So you are entitled to take into consideration the expert's opinion that the defendant answered certain relevant questions truthfully, but the opinion is not by itself sufficient evidence to support a finding of guilt or innocence. It is, however, probative evidence on the issue of guilt or innocence and may be considered by you along with all of the other evidence in the case bearing upon the question of guilt or innocence. It is for you to determine what corrobative [ sic ] weight and effect should be given to that expert testimony as it's been offered in this case. [Emphasis supplied].

Initially, we note that this instruction was confusing. The trial court's statement that the polygraph expert's opinion "does not prove or disprove any elements of the crime charged . . . but merely indicates . . . whether the defendant answered the questions truthfully or deceptively" implied that the jury could find that the polygraph results indicated defendant had

[224 NJSuper Page 532]

answered questions deceptively. The trial court's reference to the test results supporting a finding of defendant's "guilt or innocence" contained a similar implication. However, the only evidence before the jury regarding the polygraph results was Lieutenant Zimmerman's testimony that defendant was telling the truth when he said that he had not committed the crime. Therefore, the trial court's instruction that the jury could consider the results of the polygraph test as indicating that defendant answered the polygrapher's questions "deceptively" or that his answers could support a finding of "guilt" undoubtedly confused the jury.*fn2

The more fundamental error in the trial court's charge was the statement that "[t]he [expert's] opinion is not by itself sufficient evidence to support a finding of guilt or innocence." This statement implied that the defendant had a burden to present evidence of his innocence. It further implied that this burden could not be satisfied by the polygrapher's opinion alone but had to be supported by other evidence. Such an understanding on the part of the jury would be contrary to the fundamental principle that the State must prove a defendant's guilt beyond a reasonable doubt and that such doubt may be generated not only by the evidence presented but also by a lack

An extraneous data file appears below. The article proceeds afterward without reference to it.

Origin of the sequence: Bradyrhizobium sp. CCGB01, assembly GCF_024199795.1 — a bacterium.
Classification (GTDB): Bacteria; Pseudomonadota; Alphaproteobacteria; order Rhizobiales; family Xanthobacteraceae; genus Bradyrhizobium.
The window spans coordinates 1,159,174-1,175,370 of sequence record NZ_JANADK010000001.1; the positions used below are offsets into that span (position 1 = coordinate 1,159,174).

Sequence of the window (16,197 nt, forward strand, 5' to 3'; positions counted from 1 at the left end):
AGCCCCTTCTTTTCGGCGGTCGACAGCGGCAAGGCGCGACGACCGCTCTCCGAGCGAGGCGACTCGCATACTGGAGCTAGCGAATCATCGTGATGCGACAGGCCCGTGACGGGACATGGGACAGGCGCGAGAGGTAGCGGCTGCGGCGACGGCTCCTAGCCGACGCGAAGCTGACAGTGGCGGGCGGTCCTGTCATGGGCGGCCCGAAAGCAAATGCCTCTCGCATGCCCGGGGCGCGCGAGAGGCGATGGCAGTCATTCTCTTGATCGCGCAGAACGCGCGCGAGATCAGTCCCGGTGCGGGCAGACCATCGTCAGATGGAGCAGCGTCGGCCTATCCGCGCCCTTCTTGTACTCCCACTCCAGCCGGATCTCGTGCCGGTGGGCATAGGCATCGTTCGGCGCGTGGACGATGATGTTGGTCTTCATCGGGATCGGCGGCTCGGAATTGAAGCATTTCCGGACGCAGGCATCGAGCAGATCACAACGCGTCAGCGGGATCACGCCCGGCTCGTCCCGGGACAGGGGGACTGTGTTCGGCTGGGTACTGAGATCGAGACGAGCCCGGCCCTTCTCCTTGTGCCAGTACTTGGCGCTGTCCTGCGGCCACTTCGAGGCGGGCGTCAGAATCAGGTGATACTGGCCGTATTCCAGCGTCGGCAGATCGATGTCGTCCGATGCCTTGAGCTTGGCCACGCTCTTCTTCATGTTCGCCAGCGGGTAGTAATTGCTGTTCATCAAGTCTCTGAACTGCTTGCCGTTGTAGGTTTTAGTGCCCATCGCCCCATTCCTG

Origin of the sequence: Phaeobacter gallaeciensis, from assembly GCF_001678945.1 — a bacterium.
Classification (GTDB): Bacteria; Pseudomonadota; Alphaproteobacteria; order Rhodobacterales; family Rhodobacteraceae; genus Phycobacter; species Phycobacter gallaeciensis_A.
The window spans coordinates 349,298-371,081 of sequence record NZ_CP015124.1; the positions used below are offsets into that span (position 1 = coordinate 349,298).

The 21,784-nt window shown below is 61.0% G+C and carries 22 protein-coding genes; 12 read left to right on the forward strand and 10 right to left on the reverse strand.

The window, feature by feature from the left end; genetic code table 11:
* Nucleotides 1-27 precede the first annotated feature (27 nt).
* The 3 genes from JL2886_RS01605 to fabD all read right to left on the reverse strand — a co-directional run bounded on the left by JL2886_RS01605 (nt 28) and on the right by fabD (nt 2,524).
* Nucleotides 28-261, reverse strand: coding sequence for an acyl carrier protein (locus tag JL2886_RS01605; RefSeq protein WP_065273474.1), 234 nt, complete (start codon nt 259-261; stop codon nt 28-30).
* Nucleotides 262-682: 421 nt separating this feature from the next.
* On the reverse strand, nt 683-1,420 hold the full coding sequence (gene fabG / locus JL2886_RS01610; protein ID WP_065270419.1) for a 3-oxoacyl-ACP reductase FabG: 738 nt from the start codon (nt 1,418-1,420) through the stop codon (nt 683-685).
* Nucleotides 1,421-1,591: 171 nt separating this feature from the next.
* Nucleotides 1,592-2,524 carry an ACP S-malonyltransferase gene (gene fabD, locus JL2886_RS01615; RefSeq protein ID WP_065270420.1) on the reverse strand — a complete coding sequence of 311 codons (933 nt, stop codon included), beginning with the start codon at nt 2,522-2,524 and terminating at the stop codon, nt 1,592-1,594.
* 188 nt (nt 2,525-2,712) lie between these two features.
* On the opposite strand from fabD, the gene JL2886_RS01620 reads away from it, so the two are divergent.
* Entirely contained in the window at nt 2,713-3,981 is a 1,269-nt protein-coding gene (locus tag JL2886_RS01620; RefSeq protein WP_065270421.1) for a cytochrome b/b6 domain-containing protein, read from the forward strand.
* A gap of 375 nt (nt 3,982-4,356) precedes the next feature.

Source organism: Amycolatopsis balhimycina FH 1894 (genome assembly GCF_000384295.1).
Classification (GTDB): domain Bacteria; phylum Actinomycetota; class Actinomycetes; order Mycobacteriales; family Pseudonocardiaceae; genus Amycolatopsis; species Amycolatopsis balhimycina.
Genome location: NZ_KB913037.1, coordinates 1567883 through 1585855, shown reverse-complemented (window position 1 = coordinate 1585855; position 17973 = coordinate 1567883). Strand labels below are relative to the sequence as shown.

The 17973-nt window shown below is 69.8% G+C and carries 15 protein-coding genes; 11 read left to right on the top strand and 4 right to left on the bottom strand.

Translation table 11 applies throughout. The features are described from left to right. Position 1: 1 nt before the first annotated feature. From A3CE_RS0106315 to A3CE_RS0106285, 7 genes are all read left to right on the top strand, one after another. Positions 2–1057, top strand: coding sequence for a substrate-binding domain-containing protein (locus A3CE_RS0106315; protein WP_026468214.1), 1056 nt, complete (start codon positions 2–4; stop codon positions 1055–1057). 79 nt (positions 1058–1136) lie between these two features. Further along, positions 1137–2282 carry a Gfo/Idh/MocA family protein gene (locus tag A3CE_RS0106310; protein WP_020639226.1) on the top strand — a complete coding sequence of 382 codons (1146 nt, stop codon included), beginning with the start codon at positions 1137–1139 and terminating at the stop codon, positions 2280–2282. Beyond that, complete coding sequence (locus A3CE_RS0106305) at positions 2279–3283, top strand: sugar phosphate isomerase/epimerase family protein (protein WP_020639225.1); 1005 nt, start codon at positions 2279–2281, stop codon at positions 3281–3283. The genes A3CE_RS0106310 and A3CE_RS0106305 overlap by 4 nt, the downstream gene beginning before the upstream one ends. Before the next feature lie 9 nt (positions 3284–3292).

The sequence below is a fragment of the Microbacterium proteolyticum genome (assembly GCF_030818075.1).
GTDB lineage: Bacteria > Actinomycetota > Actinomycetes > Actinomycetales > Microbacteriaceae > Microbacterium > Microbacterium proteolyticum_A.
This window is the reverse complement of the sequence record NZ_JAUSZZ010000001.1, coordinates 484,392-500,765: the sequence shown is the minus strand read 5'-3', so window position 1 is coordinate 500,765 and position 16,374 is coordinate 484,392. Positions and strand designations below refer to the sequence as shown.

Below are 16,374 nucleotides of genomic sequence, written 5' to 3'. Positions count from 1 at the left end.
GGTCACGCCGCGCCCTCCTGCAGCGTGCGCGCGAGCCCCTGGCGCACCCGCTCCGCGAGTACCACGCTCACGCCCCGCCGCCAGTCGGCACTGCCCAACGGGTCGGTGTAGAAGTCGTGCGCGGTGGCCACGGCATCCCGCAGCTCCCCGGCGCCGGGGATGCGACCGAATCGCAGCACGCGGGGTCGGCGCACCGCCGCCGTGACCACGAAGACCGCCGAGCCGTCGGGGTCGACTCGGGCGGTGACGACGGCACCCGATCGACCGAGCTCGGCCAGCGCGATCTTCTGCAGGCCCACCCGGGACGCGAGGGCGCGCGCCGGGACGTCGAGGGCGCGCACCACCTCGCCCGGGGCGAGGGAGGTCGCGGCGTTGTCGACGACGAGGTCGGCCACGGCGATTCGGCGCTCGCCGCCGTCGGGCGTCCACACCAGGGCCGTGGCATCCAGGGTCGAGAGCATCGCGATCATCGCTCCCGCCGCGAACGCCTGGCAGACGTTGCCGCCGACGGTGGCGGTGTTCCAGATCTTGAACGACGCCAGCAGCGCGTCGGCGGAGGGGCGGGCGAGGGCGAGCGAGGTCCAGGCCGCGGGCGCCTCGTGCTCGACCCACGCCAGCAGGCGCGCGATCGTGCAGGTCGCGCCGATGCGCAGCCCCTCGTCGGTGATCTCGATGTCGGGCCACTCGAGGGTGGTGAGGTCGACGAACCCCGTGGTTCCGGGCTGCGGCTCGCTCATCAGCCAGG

[224 NJSuper Page 533]

of evidence. State v. Hudson, supra; State v. Walker, supra.*fn3 In addition, the reference to a "finding of innocence" and the similar reference to the polygraph evidence being "probative on the issue of guilt or innocence" had the clear capacity to improperly direct the jury's deliberations to whether defendant had proven his "innocence" rather than whether the State had proven his guilt beyond a reasonable doubt.

Although defendant acquiesced in the charge regarding the polygraph evidence, the error in this part of the trial court's charge was clearly capable of producing an unjust result and hence requires a new trial. R. 2:10-2. The Supreme Court has recently commented that:

We have always placed an extraordinarily high value on the importance of appropriate and proper jury charges to the right to trial by jury. Erroneous instructions on matters or issues material to the jurors' deliberations are presumed to be reversible error. . . . The right to a trial by jury includes certain intangible but real benefits to a defendant that are lost whenever the jury is induced to think incorrectly in terms of guilty. . . . So paramount is the duty to insure a fair trial that a jury must deliberate in accordance with correct instructions even when such instructions are not requested by counsel. [ State v. Grunow, supra, 102 N.J. at 148 citations omitted].

The State's case against defendant rested entirely on the the victim's identification. Although that identification was strong, the fact that defendant had "passed" a polygraph test could have led the jury to doubt the accuracy of the victim's identification. Therefore, defendant is entitled to a new trial in which

[224 NJSuper Page 534]

the jury is correctly instructed as to the significance of the polygraph test.

Since the errors in the trial court's charge with respect to the polygraph test require a new trial, there is no need to pass upon defendant's contention that the court's failure to give a specific charge on identification constituted reversible error. However, in view of the significance of the identification testimony in this case, the trial court at the retrial should include a specific charge on identification if requested by defendant. See State v. Green, 86 N.J. 281, 291-294 (1981); State v. Frey, 194 N.J. Super. 326, 328-330 (App.Div.1984).

The conviction is reversed and the case is remanded for a new trial.